GARDINER — A proposal to improve access to the Johnson Hall Performing Arts Center might lead to reconstruction of a stretch of sidewalk on Mechanic Street as well.

Officials from the historic theater have approached the Gardiner City Council with an invitation to collaborate on a grant request to be made to the Northern Border Regional Commission for infrastructure work that supports economic development. Specificially, theater officials are working to improve access, particularly access for the handicapped, to the Mechanic Street entrance of the theater, and make improvements to the sidewalk outside it in that same area.

“What we’re seeking tonight is essentially a placeholder,” said Logan Johnston, co-chairman of Johnson Hall’s capital campaign. “The way this grant works is there’s a preliminary application that’s due at the end of next week, which basically creates a pool so that the regional commission can look at how much money would be needed throughout the region, and we would be specifically engaged in the Maine component of that.”

The actual grant would be written and due in May, Johnston said. As the project details are developed more fully, in conjunction with the city Public Works Department, Johnson Hall’s architects and engineers and others, the grant that results would be more specific and would come back before councilors.

“We really want the city’s collaboration, because this is an access thing that will help everyone in the city of Gardiner get in and out of our building,” Johnston said. “Our intention here is that there would be no new tax dollars. Our thinking is that somewhere down the road this would be part of Tony’s work plan and could be accomplished in that way,” he said, referring to Tony LaPlante, Gardiner’s public works director.

He said the maximum grant amount is $500,000 and Johnson Hall would be applying for less than $300,000 for work inside the building.

But District 1 City Councilor Terry Berry asked whether the amount could be increased to take care of a longer stretch of sidewalk along Mechanic Street.

“Should that be a part of the grant from the corner of Church Street up through some point?” he said, adding later, “I’m just saying, if you can get 80 percent of  something for nothing, I am always in favor of that.”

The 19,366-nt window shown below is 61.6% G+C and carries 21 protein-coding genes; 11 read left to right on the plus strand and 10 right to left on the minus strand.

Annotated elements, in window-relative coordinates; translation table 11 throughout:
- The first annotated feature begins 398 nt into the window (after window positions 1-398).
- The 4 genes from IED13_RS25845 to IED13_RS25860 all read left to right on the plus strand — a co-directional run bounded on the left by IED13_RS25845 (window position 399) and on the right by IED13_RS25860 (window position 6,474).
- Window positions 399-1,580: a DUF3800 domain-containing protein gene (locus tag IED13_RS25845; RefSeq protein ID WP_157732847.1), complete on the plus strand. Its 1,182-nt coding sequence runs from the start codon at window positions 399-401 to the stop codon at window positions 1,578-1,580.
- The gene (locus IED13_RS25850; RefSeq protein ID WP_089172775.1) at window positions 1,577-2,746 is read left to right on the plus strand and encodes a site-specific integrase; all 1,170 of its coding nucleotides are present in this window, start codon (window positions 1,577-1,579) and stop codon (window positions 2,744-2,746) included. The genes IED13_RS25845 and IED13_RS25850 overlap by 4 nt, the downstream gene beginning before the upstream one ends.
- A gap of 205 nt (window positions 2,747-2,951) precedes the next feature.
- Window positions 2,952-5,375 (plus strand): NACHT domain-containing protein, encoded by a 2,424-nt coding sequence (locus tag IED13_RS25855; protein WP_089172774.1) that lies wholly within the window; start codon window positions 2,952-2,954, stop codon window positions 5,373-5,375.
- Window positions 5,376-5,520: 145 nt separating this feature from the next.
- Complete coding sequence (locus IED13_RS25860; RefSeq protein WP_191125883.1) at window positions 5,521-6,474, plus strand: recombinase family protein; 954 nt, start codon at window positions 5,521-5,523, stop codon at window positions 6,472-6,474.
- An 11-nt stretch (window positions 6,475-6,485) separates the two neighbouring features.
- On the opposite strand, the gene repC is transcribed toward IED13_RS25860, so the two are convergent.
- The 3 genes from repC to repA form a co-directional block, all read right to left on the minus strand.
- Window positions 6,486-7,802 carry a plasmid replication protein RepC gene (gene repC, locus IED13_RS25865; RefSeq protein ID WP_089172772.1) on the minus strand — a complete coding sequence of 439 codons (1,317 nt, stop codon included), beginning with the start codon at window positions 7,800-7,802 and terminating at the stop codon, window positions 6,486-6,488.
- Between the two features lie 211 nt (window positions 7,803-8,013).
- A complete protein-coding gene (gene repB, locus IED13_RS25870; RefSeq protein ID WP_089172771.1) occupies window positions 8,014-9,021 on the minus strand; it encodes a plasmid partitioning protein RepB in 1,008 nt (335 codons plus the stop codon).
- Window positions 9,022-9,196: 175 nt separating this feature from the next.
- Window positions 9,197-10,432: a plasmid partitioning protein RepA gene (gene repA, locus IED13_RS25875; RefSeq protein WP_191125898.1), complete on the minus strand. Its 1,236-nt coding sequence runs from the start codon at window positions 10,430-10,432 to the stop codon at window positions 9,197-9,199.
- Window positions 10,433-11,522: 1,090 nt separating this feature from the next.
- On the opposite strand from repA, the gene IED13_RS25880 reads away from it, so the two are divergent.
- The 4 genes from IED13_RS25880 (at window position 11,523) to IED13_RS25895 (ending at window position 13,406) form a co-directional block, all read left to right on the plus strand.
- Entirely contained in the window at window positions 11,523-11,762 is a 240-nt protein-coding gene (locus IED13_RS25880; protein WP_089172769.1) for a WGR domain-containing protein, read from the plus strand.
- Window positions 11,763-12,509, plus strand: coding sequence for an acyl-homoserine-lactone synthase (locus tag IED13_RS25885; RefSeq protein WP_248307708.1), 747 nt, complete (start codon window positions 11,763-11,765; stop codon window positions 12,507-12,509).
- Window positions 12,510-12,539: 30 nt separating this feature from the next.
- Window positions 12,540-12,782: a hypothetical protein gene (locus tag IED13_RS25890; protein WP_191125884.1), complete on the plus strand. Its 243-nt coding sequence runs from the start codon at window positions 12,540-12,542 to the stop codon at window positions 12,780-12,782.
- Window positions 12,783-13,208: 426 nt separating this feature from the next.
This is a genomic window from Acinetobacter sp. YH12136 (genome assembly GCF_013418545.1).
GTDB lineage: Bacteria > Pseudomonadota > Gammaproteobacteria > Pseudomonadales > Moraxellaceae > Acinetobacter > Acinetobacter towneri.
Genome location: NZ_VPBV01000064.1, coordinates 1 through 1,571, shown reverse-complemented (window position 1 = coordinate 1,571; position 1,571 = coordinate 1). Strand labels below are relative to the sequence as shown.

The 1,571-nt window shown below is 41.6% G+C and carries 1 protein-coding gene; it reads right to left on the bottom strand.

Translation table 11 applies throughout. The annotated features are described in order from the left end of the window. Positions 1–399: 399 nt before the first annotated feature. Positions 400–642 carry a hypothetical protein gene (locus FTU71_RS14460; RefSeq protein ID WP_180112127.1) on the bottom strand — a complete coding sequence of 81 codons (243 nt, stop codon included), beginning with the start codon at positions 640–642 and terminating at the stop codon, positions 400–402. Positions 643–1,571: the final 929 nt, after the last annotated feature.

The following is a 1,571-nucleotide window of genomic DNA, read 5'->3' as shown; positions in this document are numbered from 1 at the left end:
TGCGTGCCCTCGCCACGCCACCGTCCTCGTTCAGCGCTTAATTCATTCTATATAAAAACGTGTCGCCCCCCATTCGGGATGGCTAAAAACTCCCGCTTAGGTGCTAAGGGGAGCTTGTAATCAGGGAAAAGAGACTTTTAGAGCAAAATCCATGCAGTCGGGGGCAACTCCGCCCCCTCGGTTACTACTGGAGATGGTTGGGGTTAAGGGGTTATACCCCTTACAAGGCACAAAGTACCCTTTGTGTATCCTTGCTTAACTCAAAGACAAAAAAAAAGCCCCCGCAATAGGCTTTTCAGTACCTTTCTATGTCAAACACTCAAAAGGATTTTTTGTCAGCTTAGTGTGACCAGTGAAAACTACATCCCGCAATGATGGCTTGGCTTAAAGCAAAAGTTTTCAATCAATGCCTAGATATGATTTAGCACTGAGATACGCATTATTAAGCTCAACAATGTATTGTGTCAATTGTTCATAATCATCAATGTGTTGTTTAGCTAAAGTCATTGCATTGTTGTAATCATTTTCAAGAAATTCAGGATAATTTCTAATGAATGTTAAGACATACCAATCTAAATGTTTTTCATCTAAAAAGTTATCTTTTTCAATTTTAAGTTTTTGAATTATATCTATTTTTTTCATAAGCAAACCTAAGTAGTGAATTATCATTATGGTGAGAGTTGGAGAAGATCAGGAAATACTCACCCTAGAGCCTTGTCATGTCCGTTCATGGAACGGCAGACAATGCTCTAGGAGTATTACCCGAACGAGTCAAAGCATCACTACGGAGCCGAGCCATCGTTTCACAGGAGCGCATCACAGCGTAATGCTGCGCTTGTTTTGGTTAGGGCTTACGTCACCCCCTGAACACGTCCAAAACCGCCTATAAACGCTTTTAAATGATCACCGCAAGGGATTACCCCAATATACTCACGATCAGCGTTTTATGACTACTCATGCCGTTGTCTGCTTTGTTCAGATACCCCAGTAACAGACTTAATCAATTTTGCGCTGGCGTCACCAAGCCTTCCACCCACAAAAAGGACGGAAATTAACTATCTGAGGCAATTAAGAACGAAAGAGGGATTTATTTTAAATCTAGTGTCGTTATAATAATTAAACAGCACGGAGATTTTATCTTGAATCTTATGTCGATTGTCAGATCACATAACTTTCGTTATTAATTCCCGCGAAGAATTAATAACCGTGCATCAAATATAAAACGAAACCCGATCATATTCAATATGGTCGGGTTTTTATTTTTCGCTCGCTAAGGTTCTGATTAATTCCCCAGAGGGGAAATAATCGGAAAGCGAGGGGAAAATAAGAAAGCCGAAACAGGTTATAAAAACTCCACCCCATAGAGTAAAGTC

To include that in the grant, Johnston said, city officials would have to provide an estimate soon.

In early discussions about collaborating, the sidewalk portion of the project was estimated to cost around $17,500, but that would be considered only a part of the local match.

“Because we’re collaborating, all we’re doing is asking for $300,000,” Johnston said, “so the match between the city and Johnson Hall has to (be) $60,000.”

Michael Miclon, Johnson Hall’s artistic executive director, said fundraising is underway and that money can be used for the local match.

“Our portion of this is accessibility,” Miclon said.. “It includes our elevator, our lift from the theater floor to the stage for whoever needs that, and also load-in. But also that we have access Mechanic Street from the theater itself and to our second-floor lobby. Theoretically, there would be a lot of foot traffic along the back side that isn’t there now.”

“What would it take to add the whole length of Mechanic Street and say people will be coming from far and wide?” Mayor Patricia Hart said.

“We just need to know the numbers,” Miclon said, “and what the extent would be.”

Johnston said the letter of intent doesn’t need to be highly detailed; that information would be in the grant. The letter could describe a $500,000 project that would include more sidewalk.

Councilors endorsed the move with a unanimous vote in favor of it.

Theater officials continue to raise funds to reach the $4.9 million needed to renovate the upper theater, which has a capacity of about 400.

Johnson Hall dates back to 1864, when hotel owner Benjamin Johnson converted his livery stable into a performance hall. By 1888, the space had been transformed into the Opera House, which drew traveling theater performances and, later, movies.

Currently, Johnson Hall hosts more than 50 shows a season in the Studio Theater on the ground floor, which can accommodate about 100 people. In addition, Johnson Hall, with the support of corporate sponsors, also puts on the free summer concert series Fridays in Waterfront Park.

 

Jessica Lowell — 621-5632

[email protected]

Twitter: @JLowellKJ

 

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